Louse invasions could revive the long-lost art of nitpicking.
Nothing prepared me for my first encounter with a live louse—not the big cockroach battalions invading the shared kitchens of my student days, not the fleas leaping from cat to carpet, not even the "lice alert" notice from my daughter's school.
One morning while I was tethering my 6-year-old's willful hair into braids, I noticed a dark fleck scurrying among her tresses. I had never seen a head louse before, but I knew this tiny insect could be nothing else. There is something so repulsive about tiny parasites vampirizing innocent children that my heart started racing.
I fished the school notice from the wastebasket. "Search your child's hair carefully," I read. "If nits are present, immediately apply an over-the-counter anti-lice shampoo." With extended fingertips, I carefully lifted small strands of Ella's hair and discovered a tiny ecosystem on her scalp. Sesame-seed-sized pearly nits—the dreaded louse eggs—were glued firmly to the roots of hair shafts, and a live louse was seeking refuge behind a softly rounded curl. The evidence of parasites feasting, mating, and defecating on my daughter's head stirred powerful feelings inside me, triggering a primordial fear that nature could hold our civilization hostage.
My mind crawled with images I hadn't known it held: locust swarms devouring plantations, leeches sucking a man's lifeblood until he resembles a shriveled balloon, termites chewing through age-old roof beams. I realized that insects could decide at any time to invade the spaces we inhabit.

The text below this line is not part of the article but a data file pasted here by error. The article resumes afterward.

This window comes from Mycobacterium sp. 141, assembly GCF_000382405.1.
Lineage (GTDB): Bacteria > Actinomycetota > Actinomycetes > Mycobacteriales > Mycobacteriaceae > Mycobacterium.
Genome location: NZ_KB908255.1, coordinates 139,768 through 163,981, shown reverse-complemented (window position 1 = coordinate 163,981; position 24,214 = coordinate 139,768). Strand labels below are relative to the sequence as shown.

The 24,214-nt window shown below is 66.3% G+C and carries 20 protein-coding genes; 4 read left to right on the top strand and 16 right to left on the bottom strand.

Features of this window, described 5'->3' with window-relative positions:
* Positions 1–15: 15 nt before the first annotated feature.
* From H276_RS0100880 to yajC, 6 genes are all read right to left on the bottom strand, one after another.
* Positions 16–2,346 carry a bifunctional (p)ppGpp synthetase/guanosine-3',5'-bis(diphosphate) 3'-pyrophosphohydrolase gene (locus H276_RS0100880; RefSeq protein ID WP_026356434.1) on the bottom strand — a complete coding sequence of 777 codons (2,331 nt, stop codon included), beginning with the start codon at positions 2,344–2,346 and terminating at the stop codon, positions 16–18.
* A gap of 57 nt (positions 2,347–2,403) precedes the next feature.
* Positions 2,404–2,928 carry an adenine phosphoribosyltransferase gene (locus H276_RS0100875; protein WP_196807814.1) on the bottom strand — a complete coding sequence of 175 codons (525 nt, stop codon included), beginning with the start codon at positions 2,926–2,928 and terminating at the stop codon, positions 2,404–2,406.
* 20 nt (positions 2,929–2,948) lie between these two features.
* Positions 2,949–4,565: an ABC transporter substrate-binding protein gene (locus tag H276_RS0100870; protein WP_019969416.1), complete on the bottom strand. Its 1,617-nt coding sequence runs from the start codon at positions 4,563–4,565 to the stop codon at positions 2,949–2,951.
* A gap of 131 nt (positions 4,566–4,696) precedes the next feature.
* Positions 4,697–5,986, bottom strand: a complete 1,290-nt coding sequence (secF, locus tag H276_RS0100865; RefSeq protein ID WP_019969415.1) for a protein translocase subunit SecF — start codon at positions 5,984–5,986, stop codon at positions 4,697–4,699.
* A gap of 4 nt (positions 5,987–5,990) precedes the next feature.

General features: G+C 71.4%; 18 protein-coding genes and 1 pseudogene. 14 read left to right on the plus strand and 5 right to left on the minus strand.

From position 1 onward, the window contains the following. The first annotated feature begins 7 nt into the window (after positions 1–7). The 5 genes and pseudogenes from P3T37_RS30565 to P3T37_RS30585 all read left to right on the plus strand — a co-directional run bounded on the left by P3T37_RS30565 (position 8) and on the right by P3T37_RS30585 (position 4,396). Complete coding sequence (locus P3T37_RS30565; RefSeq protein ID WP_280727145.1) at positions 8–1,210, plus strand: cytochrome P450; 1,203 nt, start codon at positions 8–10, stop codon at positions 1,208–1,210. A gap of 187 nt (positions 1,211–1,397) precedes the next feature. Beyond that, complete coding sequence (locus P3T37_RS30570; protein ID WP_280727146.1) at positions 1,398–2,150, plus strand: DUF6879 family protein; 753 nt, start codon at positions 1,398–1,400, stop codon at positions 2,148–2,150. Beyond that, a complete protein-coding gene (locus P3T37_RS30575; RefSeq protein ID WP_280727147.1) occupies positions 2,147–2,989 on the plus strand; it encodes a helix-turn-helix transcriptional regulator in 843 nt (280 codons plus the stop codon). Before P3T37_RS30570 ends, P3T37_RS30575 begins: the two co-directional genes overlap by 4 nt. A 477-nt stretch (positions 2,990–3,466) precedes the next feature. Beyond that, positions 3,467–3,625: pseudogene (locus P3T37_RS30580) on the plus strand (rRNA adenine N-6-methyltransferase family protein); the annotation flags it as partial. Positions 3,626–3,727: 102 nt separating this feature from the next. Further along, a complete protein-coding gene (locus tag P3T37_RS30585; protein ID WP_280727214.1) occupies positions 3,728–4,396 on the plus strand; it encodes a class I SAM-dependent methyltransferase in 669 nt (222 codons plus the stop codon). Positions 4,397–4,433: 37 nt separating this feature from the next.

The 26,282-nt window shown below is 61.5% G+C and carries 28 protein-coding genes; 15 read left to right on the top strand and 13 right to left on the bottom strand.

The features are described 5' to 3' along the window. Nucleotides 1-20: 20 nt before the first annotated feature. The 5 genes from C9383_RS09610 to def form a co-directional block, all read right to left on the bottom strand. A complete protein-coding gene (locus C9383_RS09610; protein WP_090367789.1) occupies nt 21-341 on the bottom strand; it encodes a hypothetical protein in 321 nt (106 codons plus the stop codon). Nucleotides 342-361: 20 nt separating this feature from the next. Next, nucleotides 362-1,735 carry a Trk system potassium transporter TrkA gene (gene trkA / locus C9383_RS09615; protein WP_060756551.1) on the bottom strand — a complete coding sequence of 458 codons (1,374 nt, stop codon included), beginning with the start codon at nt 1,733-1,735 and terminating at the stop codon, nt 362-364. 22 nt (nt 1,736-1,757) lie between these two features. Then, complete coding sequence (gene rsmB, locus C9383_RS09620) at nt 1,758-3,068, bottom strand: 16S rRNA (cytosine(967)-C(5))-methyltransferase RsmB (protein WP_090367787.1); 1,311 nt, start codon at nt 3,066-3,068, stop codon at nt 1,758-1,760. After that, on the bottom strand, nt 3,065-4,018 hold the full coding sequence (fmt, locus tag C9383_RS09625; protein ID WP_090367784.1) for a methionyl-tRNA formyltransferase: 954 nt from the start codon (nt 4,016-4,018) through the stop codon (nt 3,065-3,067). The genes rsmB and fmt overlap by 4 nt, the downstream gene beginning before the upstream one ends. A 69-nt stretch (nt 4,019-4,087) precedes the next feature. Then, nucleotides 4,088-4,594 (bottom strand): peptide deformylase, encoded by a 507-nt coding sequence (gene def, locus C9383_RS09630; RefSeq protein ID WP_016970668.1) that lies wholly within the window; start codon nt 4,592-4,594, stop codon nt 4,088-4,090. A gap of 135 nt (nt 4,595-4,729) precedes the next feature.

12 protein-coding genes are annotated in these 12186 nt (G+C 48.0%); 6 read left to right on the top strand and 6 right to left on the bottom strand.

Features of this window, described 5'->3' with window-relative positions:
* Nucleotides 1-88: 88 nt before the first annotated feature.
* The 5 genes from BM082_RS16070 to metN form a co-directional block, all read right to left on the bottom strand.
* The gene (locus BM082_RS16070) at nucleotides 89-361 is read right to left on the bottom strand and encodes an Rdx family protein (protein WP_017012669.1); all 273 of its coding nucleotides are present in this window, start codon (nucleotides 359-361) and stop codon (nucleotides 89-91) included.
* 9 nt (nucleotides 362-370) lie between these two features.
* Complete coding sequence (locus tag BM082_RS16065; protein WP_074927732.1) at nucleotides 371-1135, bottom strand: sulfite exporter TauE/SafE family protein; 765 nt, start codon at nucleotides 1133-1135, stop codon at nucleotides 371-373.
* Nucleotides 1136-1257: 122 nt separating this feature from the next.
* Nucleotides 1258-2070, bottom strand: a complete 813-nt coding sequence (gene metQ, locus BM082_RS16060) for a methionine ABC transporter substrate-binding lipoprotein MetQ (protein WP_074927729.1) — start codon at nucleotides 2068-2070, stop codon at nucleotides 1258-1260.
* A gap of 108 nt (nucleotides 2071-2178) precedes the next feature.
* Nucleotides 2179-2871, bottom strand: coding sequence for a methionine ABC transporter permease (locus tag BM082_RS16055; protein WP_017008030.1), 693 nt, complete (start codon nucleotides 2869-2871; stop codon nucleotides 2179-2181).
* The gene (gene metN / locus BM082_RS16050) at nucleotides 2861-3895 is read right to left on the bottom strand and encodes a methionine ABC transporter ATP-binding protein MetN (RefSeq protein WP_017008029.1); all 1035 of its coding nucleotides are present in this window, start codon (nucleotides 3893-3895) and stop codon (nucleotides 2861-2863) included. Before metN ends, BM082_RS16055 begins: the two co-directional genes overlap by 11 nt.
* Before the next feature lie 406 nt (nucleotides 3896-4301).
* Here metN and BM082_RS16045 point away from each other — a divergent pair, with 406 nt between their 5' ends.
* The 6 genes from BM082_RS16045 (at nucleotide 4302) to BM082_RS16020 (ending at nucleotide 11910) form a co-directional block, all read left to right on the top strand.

To dispel my irrational fears, I gathered facts. I learned that of the more than 3,000 species of biting and sucking lice, only three are partial to human blood. "It only takes one nit to infest an entire classroom," claims a prevailing myth. But lice are not that powerful. They can't hop, jump, or fly, but must climb up to the human scalp. Still, as a species, lice are astonishingly fecund. Each female lays eggs three to five times each day—more than 100 eggs in her 30-day life. And they are bonded to human hair shafts with a substance that puts superglue to shame.
One good thing: Lice are democratic. Anyone can get them, regardless of social standing, education, housing, good behavior, or cleanliness. Yet one study found that more than half of all Americans would be embarrassed by head lice in the family. It's probably closer to 100 percent; hairdressers tell me that parents always cringe when they're told their beloved youngster's scalp is crawling. One father even confessed to me that buying anti-lice shampoo was almost as discomfiting as buying condoms as a teenager.
Meanwhile, public health officials point to a new pediculosis (the formal name for a lice attack) "epidemic." Because most cases are diagnosed and treated by parents, few reliable statistics are available. Children ages 5 to 12 are particularly vulnerable, since they often put their heads together during play. As a result, thousands of parents are learning the power of a fine-tooth comb. It's how you delouse. Endlessly.
Deborah Altschuler, founder and president of the National Pediculosis Association (NPA), says today's epidemic is a matter of louse laxity. Our grandparents were practically always on lice alert, using whatever folk remedies were available. My mother vividly remembers the tiny raindrop sound of lice hitting the newspaper beneath her head as my great-aunt carefully combed her hair every Saturday night.